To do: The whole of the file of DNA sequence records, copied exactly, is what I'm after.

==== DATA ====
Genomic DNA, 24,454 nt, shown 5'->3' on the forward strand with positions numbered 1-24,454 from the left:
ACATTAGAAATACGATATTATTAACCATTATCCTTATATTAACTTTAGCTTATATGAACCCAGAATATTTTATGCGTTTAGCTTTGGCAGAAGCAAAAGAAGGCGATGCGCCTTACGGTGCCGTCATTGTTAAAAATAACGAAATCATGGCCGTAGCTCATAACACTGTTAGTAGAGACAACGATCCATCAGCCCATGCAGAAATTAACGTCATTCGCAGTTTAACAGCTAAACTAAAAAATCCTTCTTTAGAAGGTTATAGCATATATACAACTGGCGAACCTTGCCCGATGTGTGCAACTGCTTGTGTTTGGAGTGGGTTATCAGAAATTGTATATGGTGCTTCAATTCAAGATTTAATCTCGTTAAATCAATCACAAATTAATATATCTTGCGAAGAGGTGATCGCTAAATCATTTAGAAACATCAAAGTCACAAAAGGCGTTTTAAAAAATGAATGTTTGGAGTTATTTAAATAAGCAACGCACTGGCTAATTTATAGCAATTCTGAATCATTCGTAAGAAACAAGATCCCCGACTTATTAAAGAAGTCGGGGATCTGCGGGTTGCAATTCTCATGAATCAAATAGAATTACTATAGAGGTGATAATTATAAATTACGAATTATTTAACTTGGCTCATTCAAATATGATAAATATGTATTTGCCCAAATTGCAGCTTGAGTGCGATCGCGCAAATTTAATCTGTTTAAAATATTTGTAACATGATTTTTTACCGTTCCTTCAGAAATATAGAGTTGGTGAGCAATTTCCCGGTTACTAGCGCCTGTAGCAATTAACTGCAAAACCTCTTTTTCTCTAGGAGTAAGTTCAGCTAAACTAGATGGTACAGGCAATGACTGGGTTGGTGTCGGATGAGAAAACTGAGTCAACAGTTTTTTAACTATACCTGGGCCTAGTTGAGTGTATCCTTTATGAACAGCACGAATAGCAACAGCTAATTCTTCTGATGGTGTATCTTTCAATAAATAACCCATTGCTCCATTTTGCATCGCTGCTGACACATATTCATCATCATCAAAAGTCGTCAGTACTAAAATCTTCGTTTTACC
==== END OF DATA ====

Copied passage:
Genomic DNA, 24,454 nt, shown 5'->3' on the forward strand with positions numbered 1-24,454 from the left:
ACATTAGAAATACGATATTATTAACCATTATCCTTATATTAACTTTAGCTTATATGAACCCAGAATATTTTATGCGTTTAGCTTTGGCAGAAGCAAAAGAAGGCGATGCGCCTTACGGTGCCGTCATTGTTAAAAATAACGAAATCATGGCCGTAGCTCATAACACTGTTAGTAGAGACAACGATCCATCAGCCCATGCAGAAATTAACGTCATTCGCAGTTTAACAGCTAAACTAAAAAATCCTTCTTTAGAAGGTTATAGCATATATACAACTGGCGAACCTTGCCCGATGTGTGCAACTGCTTGTGTTTGGAGTGGGTTATCAGAAATTGTATATGGTGCTTCAATTCAAGATTTAATCTCGTTAAATCAATCACAAATTAATATATCTTGCGAAGAGGTGATCGCTAAATCATTTAGAAACATCAAAGTCACAAAAGGCGTTTTAAAAAATGAATGTTTGGAGTTATTTAAATAAGCAACGCACTGGCTAATTTATAGCAATTCTGAATCATTCGTAAGAAACAAGATCCCCGACTTATTAAAGAAGTCGGGGATCTGCGGGTTGCAATTCTCATGAATCAAATAGAATTACTATAGAGGTGATAATTATAAATTACGAATTATTTAACTTGGCTCATTCAAATATGATAAATATGTATTTGCCCAAATTGCAGCTTGAGTGCGATCGCGCAAATTTAATCTGTTTAAAATATTTGTAACATGATTTTTTACCGTTCCTTCAGAAATATAGAGTTGGTGAGCAATTTCCCGGTTACTAGCGCCTGTAGCAATTAACTGCAAAACCTCTTTTTCTCTAGGAGTAAGTTCAGCTAAACTAGATGGTACAGGCAATGACTGGGTTGGTGTCGGATGAGAAAACTGAGTCAACAGTTTTTTAACTATACCTGGGCCTAGTTGAGTGTATCCTTTATGAACAGCACGAATAGCAACAGCTAATTCTTCTGATGGTGTATCTTTCAATAAATAACCCATTGCTCCATTTTGCATCGCTGCTGACACATATTCATCATCATCAAAAGTCGTCAGTACTAAAATCTTCGTTTTACC